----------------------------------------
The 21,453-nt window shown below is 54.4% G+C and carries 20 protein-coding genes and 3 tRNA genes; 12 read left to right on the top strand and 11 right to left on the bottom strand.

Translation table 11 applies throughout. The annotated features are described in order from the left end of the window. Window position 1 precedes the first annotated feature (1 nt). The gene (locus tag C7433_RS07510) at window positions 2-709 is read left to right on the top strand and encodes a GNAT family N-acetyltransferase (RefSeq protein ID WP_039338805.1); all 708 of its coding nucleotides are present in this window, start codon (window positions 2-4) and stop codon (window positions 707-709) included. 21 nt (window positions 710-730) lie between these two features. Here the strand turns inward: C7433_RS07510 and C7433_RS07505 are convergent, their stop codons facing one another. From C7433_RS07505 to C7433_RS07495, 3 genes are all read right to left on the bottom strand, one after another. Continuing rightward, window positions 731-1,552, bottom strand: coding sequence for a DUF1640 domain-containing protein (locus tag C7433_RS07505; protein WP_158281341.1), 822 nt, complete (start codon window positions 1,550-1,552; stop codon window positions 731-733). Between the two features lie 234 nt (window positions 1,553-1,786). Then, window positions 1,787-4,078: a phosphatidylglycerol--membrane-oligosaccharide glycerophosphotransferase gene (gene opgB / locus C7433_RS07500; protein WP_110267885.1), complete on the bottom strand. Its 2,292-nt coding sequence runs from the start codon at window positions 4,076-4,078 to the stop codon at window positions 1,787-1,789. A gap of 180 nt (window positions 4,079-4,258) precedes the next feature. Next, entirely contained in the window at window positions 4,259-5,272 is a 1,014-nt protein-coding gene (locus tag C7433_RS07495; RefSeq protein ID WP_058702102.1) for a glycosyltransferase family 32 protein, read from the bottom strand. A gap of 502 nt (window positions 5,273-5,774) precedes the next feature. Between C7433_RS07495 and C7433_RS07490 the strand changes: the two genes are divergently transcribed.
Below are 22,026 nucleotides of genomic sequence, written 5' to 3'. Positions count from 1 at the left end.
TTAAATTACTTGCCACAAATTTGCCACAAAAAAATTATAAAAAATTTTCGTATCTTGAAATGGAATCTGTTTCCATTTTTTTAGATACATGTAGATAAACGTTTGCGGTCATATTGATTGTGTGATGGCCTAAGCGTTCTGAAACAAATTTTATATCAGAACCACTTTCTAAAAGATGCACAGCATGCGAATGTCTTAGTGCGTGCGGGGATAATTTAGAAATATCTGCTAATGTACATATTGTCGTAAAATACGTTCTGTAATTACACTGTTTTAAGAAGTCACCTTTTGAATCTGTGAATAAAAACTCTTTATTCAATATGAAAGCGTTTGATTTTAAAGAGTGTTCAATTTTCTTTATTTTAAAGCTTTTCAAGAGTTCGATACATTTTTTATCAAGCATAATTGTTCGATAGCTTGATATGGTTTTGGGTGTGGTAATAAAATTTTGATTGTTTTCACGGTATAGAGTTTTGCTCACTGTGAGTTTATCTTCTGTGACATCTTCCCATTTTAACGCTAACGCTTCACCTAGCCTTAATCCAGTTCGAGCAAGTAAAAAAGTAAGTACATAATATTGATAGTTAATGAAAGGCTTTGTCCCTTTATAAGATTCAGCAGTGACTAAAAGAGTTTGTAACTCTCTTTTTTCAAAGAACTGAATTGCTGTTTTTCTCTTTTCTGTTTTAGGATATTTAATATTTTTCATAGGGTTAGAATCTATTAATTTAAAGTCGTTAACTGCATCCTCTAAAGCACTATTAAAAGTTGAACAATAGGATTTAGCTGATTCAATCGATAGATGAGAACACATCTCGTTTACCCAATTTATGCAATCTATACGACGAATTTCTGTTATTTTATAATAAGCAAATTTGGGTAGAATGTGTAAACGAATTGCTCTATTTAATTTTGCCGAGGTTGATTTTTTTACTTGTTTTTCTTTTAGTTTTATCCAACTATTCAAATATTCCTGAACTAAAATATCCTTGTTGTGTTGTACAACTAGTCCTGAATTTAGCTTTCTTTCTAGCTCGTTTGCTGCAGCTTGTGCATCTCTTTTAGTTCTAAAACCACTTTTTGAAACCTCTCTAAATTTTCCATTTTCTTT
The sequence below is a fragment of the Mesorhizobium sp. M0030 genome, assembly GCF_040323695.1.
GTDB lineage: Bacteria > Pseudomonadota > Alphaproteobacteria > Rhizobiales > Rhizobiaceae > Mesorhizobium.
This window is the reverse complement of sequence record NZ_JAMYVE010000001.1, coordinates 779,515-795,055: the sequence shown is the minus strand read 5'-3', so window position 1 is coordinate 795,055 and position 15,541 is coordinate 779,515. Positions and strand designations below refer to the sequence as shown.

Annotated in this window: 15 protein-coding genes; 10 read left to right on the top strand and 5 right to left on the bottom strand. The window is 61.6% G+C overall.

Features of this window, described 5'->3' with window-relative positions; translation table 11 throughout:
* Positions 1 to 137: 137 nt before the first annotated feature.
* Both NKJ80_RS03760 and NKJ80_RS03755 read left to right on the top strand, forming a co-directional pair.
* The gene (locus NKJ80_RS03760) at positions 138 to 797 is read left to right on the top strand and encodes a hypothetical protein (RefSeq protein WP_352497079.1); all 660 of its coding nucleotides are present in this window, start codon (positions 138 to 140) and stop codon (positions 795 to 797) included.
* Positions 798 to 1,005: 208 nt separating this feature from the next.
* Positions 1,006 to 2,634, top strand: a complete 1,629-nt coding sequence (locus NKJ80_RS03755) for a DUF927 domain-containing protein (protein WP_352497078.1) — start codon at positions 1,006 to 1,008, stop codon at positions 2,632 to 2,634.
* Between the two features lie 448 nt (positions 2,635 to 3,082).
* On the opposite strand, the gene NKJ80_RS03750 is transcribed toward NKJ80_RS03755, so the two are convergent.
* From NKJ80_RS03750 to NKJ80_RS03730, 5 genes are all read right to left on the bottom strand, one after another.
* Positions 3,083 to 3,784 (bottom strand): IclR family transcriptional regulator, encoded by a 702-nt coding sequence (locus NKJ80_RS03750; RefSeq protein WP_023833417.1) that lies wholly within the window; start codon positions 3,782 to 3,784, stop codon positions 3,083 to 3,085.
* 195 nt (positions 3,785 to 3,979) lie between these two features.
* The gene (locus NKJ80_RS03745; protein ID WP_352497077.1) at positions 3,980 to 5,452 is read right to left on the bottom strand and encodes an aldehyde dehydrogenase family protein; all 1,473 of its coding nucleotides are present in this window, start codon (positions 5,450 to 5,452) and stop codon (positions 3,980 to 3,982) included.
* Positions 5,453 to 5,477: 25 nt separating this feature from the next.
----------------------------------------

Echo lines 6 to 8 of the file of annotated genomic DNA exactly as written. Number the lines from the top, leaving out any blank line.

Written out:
GTDB lineage: Bacteria > Pseudomonadota > Alphaproteobacteria > Rhizobiales > Rhizobiaceae > Mesorhizobium.
This window is the reverse complement of sequence record NZ_JAMYVE010000001.1, coordinates 779,515-795,055: the sequence shown is the minus strand read 5'-3', so window position 1 is coordinate 795,055 and position 15,541 is coordinate 779,515. Positions and strand designations below refer to the sequence as shown.

Annotated in this window: 15 protein-coding genes; 10 read left to right on the top strand and 5 right to left on the bottom strand. The window is 61.6% G+C overall.